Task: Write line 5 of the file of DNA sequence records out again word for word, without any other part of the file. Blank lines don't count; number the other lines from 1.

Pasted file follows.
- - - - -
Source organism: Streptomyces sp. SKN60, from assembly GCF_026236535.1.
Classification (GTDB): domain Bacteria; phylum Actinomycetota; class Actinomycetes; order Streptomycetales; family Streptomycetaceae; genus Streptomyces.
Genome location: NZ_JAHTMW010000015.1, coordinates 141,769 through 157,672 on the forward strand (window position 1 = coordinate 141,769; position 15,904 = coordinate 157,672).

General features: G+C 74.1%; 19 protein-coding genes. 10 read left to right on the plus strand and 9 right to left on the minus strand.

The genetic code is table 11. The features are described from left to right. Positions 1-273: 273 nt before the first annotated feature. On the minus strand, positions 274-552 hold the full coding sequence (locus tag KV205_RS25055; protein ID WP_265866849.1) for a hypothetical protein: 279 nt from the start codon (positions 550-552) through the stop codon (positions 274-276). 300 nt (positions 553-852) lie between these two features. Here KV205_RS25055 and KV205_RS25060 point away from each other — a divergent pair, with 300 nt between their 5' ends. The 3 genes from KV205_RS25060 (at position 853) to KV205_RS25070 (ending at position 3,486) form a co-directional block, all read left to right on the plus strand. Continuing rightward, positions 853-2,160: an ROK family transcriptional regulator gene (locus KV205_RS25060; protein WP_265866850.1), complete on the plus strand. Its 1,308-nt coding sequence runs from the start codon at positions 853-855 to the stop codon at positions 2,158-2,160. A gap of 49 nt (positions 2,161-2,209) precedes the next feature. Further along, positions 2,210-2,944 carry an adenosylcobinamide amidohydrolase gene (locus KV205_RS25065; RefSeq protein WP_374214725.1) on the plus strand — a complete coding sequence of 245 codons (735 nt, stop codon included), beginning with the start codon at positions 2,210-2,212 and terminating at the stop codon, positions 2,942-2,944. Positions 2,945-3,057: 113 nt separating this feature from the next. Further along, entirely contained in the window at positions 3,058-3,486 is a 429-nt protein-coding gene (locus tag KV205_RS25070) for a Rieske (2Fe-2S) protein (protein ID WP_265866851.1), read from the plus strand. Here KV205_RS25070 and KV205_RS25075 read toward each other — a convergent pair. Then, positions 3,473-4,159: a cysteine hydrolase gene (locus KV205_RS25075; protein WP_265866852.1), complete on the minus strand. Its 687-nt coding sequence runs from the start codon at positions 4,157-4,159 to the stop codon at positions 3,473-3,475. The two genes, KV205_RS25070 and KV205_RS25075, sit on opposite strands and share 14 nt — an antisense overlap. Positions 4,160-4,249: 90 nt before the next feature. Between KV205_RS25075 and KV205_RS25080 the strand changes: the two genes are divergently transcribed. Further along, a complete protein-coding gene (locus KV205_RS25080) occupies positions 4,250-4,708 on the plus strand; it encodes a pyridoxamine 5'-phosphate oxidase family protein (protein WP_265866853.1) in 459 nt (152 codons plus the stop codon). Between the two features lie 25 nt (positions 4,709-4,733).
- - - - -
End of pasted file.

The genetic code is table 11. The features are described from left to right. Positions 1-273: 273 nt before the first annotated feature. On the minus strand, positions 274-552 hold the full coding sequence (locus tag KV205_RS25055; protein ID WP_265866849.1) for a hypothetical protein: 279 nt from the start codon (positions 550-552) through the stop codon (positions 274-276). 300 nt (positions 553-852) lie between these two features. Here KV205_RS25055 and KV205_RS25060 point away from each other — a divergent pair, with 300 nt between their 5' ends. The 3 genes from KV205_RS25060 (at position 853) to KV205_RS25070 (ending at position 3,486) form a co-directional block, all read left to right on the plus strand. Continuing rightward, positions 853-2,160: an ROK family transcriptional regulator gene (locus KV205_RS25060; protein WP_265866850.1), complete on the plus strand. Its 1,308-nt coding sequence runs from the start codon at positions 853-855 to the stop codon at positions 2,158-2,160. A gap of 49 nt (positions 2,161-2,209) precedes the next feature. Further along, positions 2,210-2,944 carry an adenosylcobinamide amidohydrolase gene (locus KV205_RS25065; RefSeq protein WP_374214725.1) on the plus strand — a complete coding sequence of 245 codons (735 nt, stop codon included), beginning with the start codon at positions 2,210-2,212 and terminating at the stop codon, positions 2,942-2,944. Positions 2,945-3,057: 113 nt separating this feature from the next. Further along, entirely contained in the window at positions 3,058-3,486 is a 429-nt protein-coding gene (locus tag KV205_RS25070) for a Rieske (2Fe-2S) protein (protein ID WP_265866851.1), read from the plus strand. Here KV205_RS25070 and KV205_RS25075 read toward each other — a convergent pair. Then, positions 3,473-4,159: a cysteine hydrolase gene (locus KV205_RS25075; protein WP_265866852.1), complete on the minus strand. Its 687-nt coding sequence runs from the start codon at positions 4,157-4,159 to the stop codon at positions 3,473-3,475. The two genes, KV205_RS25070 and KV205_RS25075, sit on opposite strands and share 14 nt — an antisense overlap. Positions 4,160-4,249: 90 nt before the next feature. Between KV205_RS25075 and KV205_RS25080 the strand changes: the two genes are divergently transcribed. Further along, a complete protein-coding gene (locus KV205_RS25080) occupies positions 4,250-4,708 on the plus strand; it encodes a pyridoxamine 5'-phosphate oxidase family protein (protein WP_265866853.1) in 459 nt (152 codons plus the stop codon). Between the two features lie 25 nt (positions 4,709-4,733).